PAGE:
Opinion psychology

Lesson 4: Intelligence is Not Necessarily Wisdom

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To know that there is a clear difference between intelligence and wisdom, one must simply ask themselves if one can exist without the other. Can you be intelligent without being wise? Can you be wise without being intelligent?

The answer to both these questions is yes.

Intelligence without wisdom is less clear to see. But it is obvious that there is wisdom without intelligence. There are people, who are not very intelligent, but are wise in their behavior. They care for others, and for their own well-being.

What about intelligence without wisdom? In 2020, the issue of intelligence without wisdom is becoming more obvious. We have access to all human knowledge online, and yet, a significant number of people choose not to benefit. We have technology that saves us time, yet many people spend their spare time harming themselves. We have tools that can help us make better decisions, yet many people prefer chaos.

There are many AI dystopian thinkers such as Bostrom today, and Jacques Ellul in the past, who have warned about the dangers of an increasingly technological society, how things are and can go wrong.

These are two book that can give you a glimpse into these ideas:

To be intelligent means to solve problems quickly, but these can be the wrong problems.

A highly intelligent gambler might spend their entire lives trying to solve the statistical gaming problems inside the casino. A third-rate philosopher may spend their whole lives thinking about problems that don’t matter to anyone else and have no benefit to his well-being. A sports geek can spend all their time trying to perfect their fantasy teams and give little attention to more pressing and vital areas of their lives.

The wise person is the one who knows what matters most, who knows what to not think about, and what to eliminate from their lives.

The how is a question to answer with intelligence the why is a question to answer with wisdom.

Be Careful who you Idolize

The insight from Peterson, was to be wary of idolizing those who have sacrificed everything for the attainment of one kind of success at the expense of all others. The typical example is of the billionaire who has managed to conquer the world of business, but remains unsatisfied with everything else, perhaps including his own businesses (there is always more money to be made). This is, the same insight one gets from Buddhism, and it happens that another psychologist, Mark Epstein, has made the link between psychotherapy and Buddhism in Thoughts Without a Thinker.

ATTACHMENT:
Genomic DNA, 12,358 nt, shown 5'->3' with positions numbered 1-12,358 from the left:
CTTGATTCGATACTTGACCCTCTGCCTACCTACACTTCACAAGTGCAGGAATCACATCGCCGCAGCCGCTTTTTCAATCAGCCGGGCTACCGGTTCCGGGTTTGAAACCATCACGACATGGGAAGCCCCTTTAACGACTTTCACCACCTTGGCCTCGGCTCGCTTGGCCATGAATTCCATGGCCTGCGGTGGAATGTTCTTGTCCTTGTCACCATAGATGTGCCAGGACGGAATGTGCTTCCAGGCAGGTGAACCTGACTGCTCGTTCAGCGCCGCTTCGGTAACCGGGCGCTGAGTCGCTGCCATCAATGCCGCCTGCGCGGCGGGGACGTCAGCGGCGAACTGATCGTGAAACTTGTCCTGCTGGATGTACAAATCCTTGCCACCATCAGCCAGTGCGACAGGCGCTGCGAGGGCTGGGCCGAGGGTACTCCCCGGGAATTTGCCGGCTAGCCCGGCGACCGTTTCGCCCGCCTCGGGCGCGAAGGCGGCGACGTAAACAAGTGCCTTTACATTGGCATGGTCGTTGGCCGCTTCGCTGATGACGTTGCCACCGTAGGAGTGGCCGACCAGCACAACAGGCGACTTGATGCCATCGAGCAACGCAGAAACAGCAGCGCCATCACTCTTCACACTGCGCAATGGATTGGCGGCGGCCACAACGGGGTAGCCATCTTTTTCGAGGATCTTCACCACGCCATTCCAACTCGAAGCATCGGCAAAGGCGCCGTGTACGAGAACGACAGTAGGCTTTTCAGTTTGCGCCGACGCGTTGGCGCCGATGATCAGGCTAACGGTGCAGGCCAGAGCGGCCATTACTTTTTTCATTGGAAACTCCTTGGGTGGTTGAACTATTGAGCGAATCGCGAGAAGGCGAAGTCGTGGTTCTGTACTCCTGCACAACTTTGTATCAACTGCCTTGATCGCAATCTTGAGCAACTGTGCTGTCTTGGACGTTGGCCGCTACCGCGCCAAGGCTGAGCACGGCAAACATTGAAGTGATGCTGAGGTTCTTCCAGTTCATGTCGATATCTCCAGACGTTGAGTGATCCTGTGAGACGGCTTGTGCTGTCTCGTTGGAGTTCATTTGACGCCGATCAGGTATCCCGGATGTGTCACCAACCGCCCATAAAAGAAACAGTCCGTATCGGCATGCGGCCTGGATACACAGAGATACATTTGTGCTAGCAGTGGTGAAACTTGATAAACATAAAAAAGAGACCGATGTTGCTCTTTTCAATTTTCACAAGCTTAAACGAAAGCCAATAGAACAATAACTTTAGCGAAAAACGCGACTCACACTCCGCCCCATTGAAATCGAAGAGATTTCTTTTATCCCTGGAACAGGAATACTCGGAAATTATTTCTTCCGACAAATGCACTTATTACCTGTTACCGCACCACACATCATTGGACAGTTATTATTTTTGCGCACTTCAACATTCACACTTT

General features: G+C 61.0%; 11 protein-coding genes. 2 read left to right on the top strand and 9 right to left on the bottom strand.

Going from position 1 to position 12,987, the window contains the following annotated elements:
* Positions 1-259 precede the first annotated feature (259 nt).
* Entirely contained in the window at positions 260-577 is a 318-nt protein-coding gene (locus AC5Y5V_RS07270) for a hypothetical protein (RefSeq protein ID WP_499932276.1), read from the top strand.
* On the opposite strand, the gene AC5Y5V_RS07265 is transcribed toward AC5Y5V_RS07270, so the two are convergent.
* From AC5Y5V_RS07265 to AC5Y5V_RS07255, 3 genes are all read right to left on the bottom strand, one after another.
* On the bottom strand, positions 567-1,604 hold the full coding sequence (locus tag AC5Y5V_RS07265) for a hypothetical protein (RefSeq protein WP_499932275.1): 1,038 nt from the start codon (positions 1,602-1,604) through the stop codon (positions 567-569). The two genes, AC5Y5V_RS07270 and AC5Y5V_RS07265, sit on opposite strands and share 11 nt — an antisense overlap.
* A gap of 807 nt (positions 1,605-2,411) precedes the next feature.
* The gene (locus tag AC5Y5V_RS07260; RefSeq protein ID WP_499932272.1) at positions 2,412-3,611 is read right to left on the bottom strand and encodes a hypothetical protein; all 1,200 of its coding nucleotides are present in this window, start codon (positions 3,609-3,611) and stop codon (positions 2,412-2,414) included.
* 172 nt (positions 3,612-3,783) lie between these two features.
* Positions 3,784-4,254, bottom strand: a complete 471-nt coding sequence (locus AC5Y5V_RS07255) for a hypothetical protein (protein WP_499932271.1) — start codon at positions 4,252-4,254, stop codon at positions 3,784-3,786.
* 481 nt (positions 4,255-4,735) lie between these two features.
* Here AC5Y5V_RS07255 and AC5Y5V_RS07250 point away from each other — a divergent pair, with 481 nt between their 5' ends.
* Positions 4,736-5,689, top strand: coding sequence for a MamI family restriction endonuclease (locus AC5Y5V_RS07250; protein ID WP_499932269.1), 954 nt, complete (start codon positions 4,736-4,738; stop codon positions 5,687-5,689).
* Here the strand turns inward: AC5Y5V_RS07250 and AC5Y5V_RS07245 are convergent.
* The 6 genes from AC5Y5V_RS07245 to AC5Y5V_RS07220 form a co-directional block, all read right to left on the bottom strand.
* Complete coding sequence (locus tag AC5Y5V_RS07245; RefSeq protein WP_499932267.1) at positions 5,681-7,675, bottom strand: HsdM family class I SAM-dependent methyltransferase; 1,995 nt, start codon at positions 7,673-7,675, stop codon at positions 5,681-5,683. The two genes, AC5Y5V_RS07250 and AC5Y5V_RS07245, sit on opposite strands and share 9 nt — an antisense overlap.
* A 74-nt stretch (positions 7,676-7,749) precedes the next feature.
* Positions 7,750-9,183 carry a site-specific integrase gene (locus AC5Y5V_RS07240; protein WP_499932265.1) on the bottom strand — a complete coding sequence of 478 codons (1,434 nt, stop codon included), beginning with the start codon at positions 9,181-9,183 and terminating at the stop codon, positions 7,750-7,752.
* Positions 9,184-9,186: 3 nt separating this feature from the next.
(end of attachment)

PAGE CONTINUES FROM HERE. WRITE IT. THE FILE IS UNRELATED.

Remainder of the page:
There are some people, who due to their temperament, that if you put in a forest and give them an axe, they’ll do nothing but chop down trees all day. There are those who are wired to do nothing but work, but it isn’t obvious that as a man or a woman, this is something you should aspire towards.

The Importance of Being Balanced

The people who peddle self-help advice have the same selling point, and the same strategy – it is very simple. They figure out what you want, whether it’s money or women or happiness, and then they claim to have found the “secret” to obtaining one of these things. Here is the insidious part – it is insidious only because it is never disclosed – the advice they give you could work. And that is the problem.

It is like the overused saying, “be careful what you wish for…” You may think that by getting exactly what you want, you will be happy, but it is never the case. What the financial guru forgot to tell you, is that by sacrificing all that time, you will have many regrets about the past, and if for some reason, things don’t work out, you will have made all of those sacrifices for nothing.

This is the second insight from Peterson. You want to have a balance, not for the sake of having a balance. You want it, because if one area of your life takes a hit, you are not devastated, and have nothing else to fall back on.

"Silence is the best expression of scorn" - G.B. Shaw

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